I feel as though these last few scenes are the crescendo of the play, with all of us on stage as a full cast performing.

Thursday 18th January, 1pm – 5pm
William Melhuish

‘Fairy-tale rehearsal process?’

After last week, it was clear to see that morale was high going into Monday morning’s rehearsal. After working on wants and improvisation last week, there was a certain confidence in the shape of the play and our abilities as actors. This week was a bit more intense; scenes were explored logistically and it was clear to see that people had already started to work on their scripts. As a result, we were all keen to show the potential that we had as actors going into a professional environment. After last week, Gareth promised us a more hands-on dissection of each of the scenes and boy did he mean it!

After last week, Gareth promised us a more hands-on dissection of each of the scenes and boy did he mean it!

Thursday’s rehearsal was focused around my scene in particular (Little Red Riding Hood), and it gave me a chance to explore my relationships with the space and also the other characters. As we began to develop the scene, a certain chill of homicidal eloquence slowly appeared within my character. It was so enjoyable seeing my character change as we explored his ‘wants’ and his relationships to the individual characters. Gareth is so effective in the way that he discourages the old cliché acting techniques of the tongue-in-cheek Bond villain. Instead, he asked me to explore the character with a disturbing calmness which seems to give nothing away to the audience (which I can only say, drastically improves the scene).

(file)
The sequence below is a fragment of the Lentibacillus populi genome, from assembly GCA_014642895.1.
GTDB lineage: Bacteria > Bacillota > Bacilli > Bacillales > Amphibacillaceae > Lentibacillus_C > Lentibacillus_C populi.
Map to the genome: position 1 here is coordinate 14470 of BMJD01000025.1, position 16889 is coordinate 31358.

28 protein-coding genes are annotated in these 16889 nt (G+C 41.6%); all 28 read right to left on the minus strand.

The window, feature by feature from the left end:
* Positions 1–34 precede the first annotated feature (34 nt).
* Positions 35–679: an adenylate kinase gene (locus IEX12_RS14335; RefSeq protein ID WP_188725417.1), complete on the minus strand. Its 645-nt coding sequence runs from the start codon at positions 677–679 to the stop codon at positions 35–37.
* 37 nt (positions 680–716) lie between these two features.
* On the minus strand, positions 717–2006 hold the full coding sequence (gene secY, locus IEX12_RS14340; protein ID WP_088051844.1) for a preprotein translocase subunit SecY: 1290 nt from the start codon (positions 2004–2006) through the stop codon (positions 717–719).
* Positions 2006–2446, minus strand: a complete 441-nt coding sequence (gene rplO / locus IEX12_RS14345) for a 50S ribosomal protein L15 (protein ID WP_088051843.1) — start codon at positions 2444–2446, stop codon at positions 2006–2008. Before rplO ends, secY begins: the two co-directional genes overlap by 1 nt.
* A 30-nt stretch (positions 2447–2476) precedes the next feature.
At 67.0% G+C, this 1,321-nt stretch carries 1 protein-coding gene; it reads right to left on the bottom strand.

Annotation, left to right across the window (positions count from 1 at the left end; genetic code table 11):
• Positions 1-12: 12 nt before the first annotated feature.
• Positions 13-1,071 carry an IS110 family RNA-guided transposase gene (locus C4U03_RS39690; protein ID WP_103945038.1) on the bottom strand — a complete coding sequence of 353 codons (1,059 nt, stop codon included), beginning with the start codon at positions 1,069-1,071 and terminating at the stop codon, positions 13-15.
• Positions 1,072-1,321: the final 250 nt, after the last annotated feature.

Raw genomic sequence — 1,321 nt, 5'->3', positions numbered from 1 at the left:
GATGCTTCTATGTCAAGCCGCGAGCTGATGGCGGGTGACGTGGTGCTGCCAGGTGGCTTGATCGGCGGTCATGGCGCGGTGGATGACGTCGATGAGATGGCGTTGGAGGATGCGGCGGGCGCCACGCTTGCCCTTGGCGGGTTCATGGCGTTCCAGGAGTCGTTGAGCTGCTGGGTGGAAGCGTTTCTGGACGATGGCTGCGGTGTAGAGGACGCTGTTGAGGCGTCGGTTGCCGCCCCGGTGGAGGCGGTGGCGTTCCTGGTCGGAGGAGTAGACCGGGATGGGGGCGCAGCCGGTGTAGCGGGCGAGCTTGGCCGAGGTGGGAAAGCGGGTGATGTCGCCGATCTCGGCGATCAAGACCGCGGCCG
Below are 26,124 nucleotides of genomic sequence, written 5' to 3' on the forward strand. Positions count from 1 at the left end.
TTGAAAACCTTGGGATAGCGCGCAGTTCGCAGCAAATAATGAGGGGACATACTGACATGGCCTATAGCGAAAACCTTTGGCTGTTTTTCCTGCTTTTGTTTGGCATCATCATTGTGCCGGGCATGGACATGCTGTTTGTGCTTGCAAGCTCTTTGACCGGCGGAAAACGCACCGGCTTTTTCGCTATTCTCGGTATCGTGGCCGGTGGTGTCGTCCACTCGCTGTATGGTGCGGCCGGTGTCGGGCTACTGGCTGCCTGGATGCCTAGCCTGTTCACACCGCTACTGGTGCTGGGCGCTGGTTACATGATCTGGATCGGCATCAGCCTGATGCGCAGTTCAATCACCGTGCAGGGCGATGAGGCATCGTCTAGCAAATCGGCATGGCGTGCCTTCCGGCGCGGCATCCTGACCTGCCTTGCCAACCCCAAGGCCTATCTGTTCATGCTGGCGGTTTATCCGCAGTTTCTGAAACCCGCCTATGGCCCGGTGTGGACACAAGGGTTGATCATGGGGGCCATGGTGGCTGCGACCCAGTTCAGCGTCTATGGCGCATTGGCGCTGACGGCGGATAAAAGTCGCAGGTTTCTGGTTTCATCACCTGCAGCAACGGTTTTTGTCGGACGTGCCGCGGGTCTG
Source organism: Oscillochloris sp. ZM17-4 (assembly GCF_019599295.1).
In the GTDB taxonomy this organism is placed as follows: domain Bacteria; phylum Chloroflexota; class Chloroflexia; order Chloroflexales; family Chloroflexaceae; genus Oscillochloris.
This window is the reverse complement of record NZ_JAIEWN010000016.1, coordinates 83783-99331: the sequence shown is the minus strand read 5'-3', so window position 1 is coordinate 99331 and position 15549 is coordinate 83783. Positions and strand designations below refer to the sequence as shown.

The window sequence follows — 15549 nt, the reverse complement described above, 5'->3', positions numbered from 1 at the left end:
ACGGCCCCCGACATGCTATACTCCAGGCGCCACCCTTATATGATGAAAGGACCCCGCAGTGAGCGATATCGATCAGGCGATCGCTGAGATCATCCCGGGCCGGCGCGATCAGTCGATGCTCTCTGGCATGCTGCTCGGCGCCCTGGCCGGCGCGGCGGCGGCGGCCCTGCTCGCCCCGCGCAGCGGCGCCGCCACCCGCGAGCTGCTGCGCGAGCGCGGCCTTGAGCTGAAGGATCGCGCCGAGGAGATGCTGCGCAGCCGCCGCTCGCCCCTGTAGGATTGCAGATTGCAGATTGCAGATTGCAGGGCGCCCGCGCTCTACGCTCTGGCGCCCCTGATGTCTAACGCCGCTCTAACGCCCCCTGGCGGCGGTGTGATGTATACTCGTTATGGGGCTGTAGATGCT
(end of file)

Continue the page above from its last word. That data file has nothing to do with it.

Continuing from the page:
Bring on next week!

George Bandy
Thursday 18th January, 6-10pm

Thursday evening’s rehearsal was daunting, as it carried with it the prospect of a full run of the show, without scripts, the next day. It was our last chance to approach not just any scene, but possibly the most logistically confusing and intense scene in the play. The Rumpelstiltskin scene, without giving too much away, brings with it a vast number of unique props for every single actor in the show, which are all moved about the stage, exchanged, brought on and off, and are generally a pain. Additionally, the scene requires very sensitive performances, touching on potentially troubling themes, and utilising everything from extremely intimate moments, to slapstick ones.

Approaching the scene having already explored it using the ‘wants’ process that Gareth, our director, uses, it became a lot easier to then cover the logistics of the scene without worrying about filling them in later. It meant that we were able to structure the scene around performance, rather than performance around the logistical aspects, which was enormously helpful for us as performers.

Working in this way meant that we were able to structure the scene around performance, rather than performance around the logistical aspects of the production.